What is Multilateral Financial Institutions

Meaning of Multilateral Financial Institutions

 

The details about Multilateral Financial Institutions are explained here. 


Multilateral Financial Institutions

The IMF and the World Bank are the mammoths of our time. They look like very strong mighty institutions, capable of crushing whatever gets in their way, but they don’t really fit into a desired future world which is more democratic, with more equally distributed wealth and chances, and with more respect for the environment”

Introduction

In 1944, delegations from 45 countries convened in Bretton Woods, a small town in the American state of New Hampshire, to discuss the post-war world order and, more specifically, how the financial and economic problems of the twenties and thirties could be prevented in the future. They decided to establish the International Monetary Fund (IMF) to guarantee a stable monetary system. The newly established World Bank had to take care of the reconstruction of post war Europe. Also, the foundations of the World Trade Organisation - General Agreement on Tariffs and Trade until 1995- were laid. Nowadays, the World Bank and the IMF are both involved in financing developing countries as well as countries in transition. Like other Multilateral Financial Institutions (MFIs), they have a great influence on people and their environment, mainly in the South. Yet, they are dominated by powerful western governments and the people affected by the programmes of these institutions can hardly get access to them, let alone influence their policies.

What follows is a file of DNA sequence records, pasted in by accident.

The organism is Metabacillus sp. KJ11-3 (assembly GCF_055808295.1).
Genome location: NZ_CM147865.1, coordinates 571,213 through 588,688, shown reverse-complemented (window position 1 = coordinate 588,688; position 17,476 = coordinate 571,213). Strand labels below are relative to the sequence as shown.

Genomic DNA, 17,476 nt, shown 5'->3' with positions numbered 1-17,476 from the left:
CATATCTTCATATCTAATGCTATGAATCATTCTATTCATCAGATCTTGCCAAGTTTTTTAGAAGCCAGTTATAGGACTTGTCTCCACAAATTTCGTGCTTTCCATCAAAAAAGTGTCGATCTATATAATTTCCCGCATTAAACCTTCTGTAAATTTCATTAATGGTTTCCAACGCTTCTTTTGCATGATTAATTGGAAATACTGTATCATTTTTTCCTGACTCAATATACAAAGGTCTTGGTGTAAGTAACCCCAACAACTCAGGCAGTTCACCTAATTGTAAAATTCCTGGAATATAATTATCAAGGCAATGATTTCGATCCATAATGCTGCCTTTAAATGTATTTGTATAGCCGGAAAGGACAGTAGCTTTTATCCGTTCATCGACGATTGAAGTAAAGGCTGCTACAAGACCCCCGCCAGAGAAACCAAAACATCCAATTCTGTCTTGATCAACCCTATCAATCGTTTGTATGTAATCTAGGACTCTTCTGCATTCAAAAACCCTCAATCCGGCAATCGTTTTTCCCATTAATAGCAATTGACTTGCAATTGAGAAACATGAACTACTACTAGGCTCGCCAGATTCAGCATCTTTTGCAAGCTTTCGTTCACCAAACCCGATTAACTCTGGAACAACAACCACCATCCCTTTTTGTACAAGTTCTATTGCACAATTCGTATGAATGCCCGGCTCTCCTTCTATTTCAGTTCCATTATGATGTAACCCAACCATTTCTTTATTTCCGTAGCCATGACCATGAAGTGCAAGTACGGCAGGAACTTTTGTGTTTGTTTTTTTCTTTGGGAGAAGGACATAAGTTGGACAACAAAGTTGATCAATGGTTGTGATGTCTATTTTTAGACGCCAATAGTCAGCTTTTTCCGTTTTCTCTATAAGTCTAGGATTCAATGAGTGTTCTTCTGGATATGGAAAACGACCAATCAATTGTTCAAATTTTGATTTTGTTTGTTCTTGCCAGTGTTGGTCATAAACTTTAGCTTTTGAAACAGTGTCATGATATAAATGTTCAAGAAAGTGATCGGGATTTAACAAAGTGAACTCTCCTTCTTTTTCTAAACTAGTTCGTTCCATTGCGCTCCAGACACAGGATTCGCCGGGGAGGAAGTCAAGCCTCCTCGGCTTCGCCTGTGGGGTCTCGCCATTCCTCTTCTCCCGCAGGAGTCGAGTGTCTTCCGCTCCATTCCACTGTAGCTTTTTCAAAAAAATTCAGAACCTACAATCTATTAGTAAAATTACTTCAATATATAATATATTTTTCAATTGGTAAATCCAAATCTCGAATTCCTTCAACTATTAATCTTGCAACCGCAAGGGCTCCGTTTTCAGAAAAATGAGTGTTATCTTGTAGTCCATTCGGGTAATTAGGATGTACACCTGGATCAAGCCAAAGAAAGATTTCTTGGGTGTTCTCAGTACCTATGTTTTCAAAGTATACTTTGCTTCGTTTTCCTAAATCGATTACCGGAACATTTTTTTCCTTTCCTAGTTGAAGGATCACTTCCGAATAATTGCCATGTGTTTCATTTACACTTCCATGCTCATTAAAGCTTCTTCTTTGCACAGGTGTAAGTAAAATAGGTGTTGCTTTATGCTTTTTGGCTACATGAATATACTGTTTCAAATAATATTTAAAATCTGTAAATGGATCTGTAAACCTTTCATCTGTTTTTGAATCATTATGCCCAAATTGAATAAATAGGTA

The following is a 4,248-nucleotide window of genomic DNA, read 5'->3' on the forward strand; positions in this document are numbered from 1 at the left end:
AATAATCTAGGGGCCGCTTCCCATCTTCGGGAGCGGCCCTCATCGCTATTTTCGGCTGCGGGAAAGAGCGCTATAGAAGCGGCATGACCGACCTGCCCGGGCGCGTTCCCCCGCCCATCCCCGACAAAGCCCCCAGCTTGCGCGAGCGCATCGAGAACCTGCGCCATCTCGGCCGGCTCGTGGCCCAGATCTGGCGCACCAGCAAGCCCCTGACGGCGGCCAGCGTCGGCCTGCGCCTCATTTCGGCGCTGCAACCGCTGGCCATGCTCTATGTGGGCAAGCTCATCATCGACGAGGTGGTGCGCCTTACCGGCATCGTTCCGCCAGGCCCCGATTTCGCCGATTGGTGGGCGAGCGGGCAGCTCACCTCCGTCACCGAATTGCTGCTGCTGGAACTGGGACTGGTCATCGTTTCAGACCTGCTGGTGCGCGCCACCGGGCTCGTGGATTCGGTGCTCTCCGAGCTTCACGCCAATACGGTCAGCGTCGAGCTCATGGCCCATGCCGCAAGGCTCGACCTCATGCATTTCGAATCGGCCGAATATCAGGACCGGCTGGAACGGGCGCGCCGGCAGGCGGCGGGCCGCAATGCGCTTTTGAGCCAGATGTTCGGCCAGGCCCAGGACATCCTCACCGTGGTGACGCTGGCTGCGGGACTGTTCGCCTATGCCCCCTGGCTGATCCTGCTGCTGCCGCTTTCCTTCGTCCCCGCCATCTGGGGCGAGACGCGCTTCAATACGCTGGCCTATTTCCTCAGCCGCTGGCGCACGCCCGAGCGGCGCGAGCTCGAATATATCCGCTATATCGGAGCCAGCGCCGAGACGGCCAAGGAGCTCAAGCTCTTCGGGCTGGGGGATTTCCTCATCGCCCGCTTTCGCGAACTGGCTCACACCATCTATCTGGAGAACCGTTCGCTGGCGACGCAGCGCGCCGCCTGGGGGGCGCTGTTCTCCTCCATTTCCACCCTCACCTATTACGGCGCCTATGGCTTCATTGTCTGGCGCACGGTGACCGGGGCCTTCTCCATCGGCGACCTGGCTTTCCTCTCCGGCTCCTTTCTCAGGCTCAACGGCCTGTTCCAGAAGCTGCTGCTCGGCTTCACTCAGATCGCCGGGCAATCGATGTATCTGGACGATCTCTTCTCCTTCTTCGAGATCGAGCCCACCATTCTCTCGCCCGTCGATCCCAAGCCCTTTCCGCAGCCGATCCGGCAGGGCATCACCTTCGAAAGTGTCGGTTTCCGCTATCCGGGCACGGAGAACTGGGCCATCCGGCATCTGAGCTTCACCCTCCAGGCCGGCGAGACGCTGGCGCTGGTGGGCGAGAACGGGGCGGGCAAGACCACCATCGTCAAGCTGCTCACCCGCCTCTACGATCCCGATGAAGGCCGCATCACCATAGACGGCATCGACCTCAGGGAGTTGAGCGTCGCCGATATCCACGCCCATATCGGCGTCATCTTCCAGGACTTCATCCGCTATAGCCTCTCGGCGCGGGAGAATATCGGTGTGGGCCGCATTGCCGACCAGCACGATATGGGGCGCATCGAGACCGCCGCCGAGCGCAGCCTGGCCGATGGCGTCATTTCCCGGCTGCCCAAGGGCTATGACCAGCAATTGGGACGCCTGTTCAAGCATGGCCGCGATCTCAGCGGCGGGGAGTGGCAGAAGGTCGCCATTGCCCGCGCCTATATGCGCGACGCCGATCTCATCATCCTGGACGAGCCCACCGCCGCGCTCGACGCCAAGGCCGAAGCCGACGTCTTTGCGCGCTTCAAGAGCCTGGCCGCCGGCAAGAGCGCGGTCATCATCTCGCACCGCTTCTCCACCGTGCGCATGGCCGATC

This paper describes the history, goals and structure of several MFIs, including the IMF, World Bank, European Bank for Reconstruction and Development (EBRD), European Investment Bank (EIB) as well as the Global Environmental Fund (GEF).The main points of critique on the EBRD, EIB and the GEF will be incorporated in this section. Due to their far reaching impact on all levels of society in developing countries, the critique on the World Bank and the IMF will be dealt with separately in chapter 3. Chapter 4 deals with ways to get information from the MFIs and about the MFIs.

The International Monetary Fund (IMF)

Initially, the main task of the IMF was to ensure monetary stability in the world economy by establishing a system of fixed exchange rates and by giving balance of payments support. At this stage, developing countries hardly played a role, as their economies were small and they were not yet independent. When in 1971 the US government suspended the convertibility of dollars into gold, the international monetary system collapsed. Critics argued that the IMF’s ro le had become obsolete; however, the IMF was saved by the oil crisis as it found a new target group. After the first crisis in 1973, the oil-importing developing countries had received massive loans from commercial banks. At the time of the second oil pric e increase, the commercial banks had lost faith and were reluctant to grant new loans to the indebted countries. Many developing countries that had no oil turned to the IMF for balance of payments support. By bailing out the commercial banks, the IMF (and the World Bank) themselves have become the biggest creditor of developing countries, and a seemingly never ending circle was created. As Ann Pettifor of the Debt Crisis Network puts it:

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